As a historian Acton is brilliant but his work is often inaccessible to the general public. It is buried in collections of lectures, obscure periodicals, personal correspondence, and unpublished notes. By the time he was 40 years old …
He had mastered a variety of disciplines related to the history of politics, culture, ideas and religion. His style combined the sharp, colourful writing, the sense of immediacy and timeliness, of the informal essay, with the precision (degenerating occasionally into pedantry) and the susceptibility for the ancient and the universal of academic history. In addition to some 400 reviews and short articles, he had already published or delivered in the form of lectures the equivalent of almost 1,000 pages of serious essays ranging in subject from the early Christian Church to the American Civil War and the Italian Revolution.
Himmelfarb brings together many of these disparate writings and unpacks for us Acton’s greatest historical contributions and controversies. Her sixth chapter, “The History of Liberty,” is a wondrous reconstruction of the main argument of what many have called the greatest book that never was.
Acton the Catholic was mired in theological and ecclesiastical controversy for much of his life. Himmelfarb touches on all of the major controversies between Acton and his colleagues at The Rambler and its successor publications against the Ultramontanists. Her retelling of Acton’s first audience with Pope Pius IX is the kind of anecdote which powers the narrative forward to the controversies of the First Vatican Council:
The one gratifying memory he retained from the audience was a reference to his mother’s piety. It is apparent, from a journal kept by him at the time, that the Pope preferred to regard him as a young seigneur, the grandson of the Minister of Naples and scion of the house of Acton and Dalberg, rather than as the gifted protégé of one of the great historians of the Church… His journal echoed [Ignaz von] Döllinger’s complaint that the officials of the Roman court were appallingly ignorant of the state of learning abroad, were hostile to German theology and philosophy, and were unable to appreciate the work of the best converts, including Newman. From his own experience, Acton concluded that the Roman hierarchy deliberately frustrated the work of foreign scholars. Nor was the Pope immune from his strictures. Pius IX, he noted, was the intellectual inferior of his predecessor, with no knowledge whatever of theological matters. ‘Now nobody feels that the Pope will think less of him because he knows nothing at all.’
This is the sort of insight that a great biography provides. When later we learn that, during the height of the controversies of the First Vatican Council, the Pope refused to bless Acton’s children his anxiety allows us to appreciate just how grave the stakes are for him. Himmelfarb explores Acton’s relationship to the church in all its complexity refusing to minimize the conflicts but also appreciating Acton as a man of faith:
The final word may rest with Lord Acton’s daughter, who observed, in obvious reference to her father, that the part played by the Pope and the hierarchy in the thoughts of lay Catholics could be much exaggerated, and that a man’s relationship to the Church is governed by his inner sentiments, his love for the sacraments and respect for the traditions.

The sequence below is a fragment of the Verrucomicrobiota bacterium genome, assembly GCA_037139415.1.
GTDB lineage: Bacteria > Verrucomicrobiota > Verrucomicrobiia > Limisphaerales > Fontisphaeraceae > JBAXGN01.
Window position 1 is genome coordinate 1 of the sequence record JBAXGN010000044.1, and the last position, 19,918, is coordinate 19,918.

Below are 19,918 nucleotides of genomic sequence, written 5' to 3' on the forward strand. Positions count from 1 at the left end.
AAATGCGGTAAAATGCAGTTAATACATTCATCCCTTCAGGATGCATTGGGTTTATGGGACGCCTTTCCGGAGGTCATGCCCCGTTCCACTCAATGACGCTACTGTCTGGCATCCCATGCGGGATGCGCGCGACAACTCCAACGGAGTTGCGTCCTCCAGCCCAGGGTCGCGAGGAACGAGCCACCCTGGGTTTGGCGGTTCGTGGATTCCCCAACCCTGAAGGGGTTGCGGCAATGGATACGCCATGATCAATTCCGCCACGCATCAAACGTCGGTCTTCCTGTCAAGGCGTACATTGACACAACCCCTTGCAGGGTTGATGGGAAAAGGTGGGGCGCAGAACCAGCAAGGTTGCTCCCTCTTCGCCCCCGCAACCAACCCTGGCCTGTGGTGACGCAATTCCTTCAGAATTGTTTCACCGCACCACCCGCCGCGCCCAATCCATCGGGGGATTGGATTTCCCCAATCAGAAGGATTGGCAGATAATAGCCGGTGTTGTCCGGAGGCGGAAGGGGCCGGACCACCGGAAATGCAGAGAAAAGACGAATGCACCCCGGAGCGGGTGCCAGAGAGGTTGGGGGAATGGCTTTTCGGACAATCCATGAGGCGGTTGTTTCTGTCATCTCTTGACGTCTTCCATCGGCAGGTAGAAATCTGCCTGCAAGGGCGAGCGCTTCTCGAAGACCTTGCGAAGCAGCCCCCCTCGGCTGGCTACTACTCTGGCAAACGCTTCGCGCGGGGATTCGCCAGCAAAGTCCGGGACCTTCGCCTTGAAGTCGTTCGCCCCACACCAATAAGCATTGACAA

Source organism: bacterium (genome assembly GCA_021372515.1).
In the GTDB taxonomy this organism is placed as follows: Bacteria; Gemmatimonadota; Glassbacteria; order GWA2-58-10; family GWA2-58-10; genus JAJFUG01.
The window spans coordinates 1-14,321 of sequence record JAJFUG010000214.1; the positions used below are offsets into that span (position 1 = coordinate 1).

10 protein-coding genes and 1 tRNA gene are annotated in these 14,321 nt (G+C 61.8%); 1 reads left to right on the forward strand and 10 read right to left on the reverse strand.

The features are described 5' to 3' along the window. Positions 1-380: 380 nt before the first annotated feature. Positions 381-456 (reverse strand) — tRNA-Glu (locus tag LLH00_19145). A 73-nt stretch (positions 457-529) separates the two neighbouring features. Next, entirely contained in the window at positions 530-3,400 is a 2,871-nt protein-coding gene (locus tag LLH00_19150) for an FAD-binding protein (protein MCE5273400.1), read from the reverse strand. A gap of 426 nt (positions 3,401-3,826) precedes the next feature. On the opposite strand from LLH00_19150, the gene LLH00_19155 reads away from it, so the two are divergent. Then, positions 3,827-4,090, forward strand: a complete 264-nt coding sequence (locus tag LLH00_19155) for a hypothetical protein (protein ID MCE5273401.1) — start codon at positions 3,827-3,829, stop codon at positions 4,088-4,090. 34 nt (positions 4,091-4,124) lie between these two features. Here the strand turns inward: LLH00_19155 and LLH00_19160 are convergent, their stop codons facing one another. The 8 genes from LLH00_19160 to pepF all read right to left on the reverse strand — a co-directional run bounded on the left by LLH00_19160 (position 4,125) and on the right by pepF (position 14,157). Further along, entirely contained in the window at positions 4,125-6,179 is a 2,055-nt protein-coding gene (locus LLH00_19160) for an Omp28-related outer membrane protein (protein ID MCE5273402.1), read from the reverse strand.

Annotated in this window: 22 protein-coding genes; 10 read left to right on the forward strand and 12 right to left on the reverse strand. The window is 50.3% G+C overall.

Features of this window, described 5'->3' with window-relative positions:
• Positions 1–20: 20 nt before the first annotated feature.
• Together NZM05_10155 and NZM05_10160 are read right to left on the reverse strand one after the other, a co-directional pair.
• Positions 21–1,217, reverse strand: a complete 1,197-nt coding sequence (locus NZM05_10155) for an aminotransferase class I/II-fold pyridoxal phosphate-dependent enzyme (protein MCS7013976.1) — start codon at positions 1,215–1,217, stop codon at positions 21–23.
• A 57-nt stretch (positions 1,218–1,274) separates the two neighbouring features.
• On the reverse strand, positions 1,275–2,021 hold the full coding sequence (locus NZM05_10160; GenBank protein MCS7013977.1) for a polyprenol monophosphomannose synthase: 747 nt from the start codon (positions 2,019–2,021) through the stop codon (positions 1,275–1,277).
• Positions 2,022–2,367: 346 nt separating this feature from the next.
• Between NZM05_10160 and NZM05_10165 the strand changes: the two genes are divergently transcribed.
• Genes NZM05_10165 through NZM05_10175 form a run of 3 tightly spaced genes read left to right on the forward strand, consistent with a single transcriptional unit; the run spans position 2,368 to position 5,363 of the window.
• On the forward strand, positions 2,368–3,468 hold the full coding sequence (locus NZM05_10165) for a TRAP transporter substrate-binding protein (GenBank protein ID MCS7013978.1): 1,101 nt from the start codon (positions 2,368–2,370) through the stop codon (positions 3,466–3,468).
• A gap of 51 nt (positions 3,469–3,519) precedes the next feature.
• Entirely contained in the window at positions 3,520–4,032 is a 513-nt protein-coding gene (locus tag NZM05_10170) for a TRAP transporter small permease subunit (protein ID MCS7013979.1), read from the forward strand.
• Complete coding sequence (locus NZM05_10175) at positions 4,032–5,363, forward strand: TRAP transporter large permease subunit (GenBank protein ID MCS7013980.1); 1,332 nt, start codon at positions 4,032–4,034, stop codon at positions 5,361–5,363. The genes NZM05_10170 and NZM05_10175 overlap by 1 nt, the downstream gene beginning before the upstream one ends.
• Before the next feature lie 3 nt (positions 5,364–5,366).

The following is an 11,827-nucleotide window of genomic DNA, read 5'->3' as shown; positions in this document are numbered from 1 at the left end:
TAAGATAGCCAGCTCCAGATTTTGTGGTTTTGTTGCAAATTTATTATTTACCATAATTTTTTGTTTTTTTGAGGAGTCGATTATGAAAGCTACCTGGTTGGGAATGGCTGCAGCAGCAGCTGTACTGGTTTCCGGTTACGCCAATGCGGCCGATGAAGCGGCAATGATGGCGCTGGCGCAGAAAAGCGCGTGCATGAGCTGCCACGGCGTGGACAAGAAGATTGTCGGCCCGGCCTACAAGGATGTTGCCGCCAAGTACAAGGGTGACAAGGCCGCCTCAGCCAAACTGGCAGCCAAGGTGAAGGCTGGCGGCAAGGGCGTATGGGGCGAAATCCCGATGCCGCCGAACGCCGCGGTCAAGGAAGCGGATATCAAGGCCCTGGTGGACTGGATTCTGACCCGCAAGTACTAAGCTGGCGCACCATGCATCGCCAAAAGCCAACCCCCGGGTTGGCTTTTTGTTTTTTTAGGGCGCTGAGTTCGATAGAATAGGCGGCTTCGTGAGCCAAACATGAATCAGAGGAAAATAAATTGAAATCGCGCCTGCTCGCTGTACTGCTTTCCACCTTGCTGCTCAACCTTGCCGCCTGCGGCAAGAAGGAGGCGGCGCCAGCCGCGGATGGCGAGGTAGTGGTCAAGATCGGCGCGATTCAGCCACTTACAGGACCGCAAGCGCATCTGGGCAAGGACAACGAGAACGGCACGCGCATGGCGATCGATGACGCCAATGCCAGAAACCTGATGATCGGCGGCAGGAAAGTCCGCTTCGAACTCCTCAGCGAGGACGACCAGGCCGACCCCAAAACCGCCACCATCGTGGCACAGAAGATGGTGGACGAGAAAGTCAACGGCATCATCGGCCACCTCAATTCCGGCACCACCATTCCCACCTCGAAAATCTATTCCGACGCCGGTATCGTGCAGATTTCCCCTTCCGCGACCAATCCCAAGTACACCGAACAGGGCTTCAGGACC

Acton’s political evolution from self-styled Burkean conservative to Gladstonian classical liberal is chronicled ably by Himmelfarb who mines Acton’s early political essays, personal correspondence, and compares earlier and later lectures allowing the reader to see for themselves his development. His brief parliamentary career is also examined but strangely less revealing, and while, “there were more obvious ways to act politically than through the intermediary of abstruse, scholarly journals,” Himmelfarb has done a great service for the rest of us in excavating them. Having spent some time with Acton’s own writing I would have appreciated more on his economic thought, which is oftentimes less explicit and difficult for modern readers to extract without a familiarity with nineteenth century politics and economics. The moral core of his political convictions, however, is presented with style and force. Himmelfarb:
Man, he believed, for all his propensity to evil, was a free agent capable of choosing the good, and although original sin was always there to dog his steps, it did not always succeed in tripping him up. The forces of evil were ‘constant and invariable’, but so were ‘the truth and the Higher Purpose’ with which they had to contend. If the presumption of evil was in all good causes, the presumption of the good was in the very idea of evil. The Fall itself attested to the existence of God, and God attested to the source of goodness in man, his conscience. Power corrupted, conscience redeemed; history was a tug-of-war between the two, with tyranny and freedom as the stakes. With one last twist, Acton took the idea of conscience out of the reign of metaphysics and placed it within the province of politics. While conscience itself was the metaphysical warrant for liberty, the conflict of consciences was its empirical security: ‘Our conscience exists and acts for ourselves. It exists in each of us. It is limited by the consciences of others.… Therefore it tends to restrict authority and to enlarge liberty. It is the law of self-government.’
It is an unusually remarkable and accessible book about a truly remarkable and original thinker.
This 2015 edition from the Acton Institute is based on the original printing by the University of Chicago Press in 1953. This new edition has been set in a cleaner typeface and reindexed. In the original edition footnote numbering restarted on each page, while in this new edition footnote numbering restarts each chapter. The 241-page paperbound book is available through the Acton Book Shop for $14.95.